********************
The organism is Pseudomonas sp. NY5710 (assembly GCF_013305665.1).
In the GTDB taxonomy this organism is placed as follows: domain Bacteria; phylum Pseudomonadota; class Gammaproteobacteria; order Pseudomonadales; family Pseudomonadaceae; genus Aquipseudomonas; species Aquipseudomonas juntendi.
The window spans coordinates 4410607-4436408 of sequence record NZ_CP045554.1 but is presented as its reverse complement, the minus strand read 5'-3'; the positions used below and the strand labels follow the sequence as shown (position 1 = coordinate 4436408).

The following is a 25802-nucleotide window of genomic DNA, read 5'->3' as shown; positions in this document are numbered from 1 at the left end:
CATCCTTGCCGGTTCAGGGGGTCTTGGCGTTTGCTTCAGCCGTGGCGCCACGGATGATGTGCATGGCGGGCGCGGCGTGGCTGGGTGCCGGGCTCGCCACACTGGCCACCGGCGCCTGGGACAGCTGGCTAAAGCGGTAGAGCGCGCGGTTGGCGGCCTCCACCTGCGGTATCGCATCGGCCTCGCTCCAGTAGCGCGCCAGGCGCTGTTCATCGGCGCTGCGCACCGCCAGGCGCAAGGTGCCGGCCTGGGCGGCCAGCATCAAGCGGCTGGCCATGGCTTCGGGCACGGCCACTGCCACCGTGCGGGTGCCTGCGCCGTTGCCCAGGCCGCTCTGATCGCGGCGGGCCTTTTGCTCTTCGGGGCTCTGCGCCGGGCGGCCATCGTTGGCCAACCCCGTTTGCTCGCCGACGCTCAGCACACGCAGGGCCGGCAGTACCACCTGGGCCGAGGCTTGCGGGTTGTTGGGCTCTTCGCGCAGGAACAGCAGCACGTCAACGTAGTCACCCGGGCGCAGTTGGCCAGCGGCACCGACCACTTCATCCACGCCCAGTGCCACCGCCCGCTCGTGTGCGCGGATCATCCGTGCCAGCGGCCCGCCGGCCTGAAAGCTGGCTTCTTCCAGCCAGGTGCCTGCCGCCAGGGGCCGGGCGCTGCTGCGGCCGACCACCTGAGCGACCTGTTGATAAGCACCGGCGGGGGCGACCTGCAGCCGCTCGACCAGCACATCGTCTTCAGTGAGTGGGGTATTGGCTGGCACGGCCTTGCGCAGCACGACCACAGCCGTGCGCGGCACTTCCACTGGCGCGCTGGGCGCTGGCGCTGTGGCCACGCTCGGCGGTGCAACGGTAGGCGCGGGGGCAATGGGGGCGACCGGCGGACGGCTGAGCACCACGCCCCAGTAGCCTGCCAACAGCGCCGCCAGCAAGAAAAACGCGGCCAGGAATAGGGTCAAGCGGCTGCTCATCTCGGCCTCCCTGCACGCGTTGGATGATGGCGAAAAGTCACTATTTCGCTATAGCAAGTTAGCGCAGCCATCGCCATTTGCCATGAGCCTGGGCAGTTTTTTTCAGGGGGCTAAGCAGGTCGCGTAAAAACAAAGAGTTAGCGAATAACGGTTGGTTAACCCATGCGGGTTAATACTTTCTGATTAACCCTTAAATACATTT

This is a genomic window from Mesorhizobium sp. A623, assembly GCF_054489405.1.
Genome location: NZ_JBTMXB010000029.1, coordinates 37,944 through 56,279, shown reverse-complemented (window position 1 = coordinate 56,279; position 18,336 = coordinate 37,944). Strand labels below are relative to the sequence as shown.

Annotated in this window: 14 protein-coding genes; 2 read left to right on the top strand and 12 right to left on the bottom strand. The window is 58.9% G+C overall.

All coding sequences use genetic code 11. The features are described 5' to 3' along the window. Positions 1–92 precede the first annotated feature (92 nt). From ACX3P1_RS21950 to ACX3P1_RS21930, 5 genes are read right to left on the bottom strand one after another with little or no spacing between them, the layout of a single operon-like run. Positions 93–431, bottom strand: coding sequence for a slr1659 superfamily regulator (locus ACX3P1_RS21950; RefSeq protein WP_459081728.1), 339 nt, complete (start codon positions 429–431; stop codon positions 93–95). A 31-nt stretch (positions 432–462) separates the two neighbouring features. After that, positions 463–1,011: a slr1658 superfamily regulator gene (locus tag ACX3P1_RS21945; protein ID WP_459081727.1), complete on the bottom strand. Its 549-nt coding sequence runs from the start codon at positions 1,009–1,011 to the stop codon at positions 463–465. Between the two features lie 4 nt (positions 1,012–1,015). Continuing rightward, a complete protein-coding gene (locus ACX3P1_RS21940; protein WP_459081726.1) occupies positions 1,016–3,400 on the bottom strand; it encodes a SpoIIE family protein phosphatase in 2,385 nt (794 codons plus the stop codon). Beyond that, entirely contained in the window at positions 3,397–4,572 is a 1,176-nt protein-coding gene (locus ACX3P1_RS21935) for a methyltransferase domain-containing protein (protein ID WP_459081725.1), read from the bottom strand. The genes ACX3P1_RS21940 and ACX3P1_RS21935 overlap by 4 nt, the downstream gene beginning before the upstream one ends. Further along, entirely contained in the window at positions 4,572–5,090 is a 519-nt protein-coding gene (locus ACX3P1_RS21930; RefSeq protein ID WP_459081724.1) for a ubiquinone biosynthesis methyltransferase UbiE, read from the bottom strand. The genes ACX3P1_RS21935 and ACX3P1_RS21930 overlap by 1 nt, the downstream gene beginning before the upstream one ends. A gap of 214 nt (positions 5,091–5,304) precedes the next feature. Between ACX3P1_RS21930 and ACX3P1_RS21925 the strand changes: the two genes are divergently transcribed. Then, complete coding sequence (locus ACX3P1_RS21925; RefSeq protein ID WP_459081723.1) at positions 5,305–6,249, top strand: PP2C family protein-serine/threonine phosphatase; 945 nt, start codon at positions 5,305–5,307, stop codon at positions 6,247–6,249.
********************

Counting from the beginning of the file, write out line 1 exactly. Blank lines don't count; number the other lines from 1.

The organism is Pseudomonas sp. NY5710 (assembly GCF_013305665.1).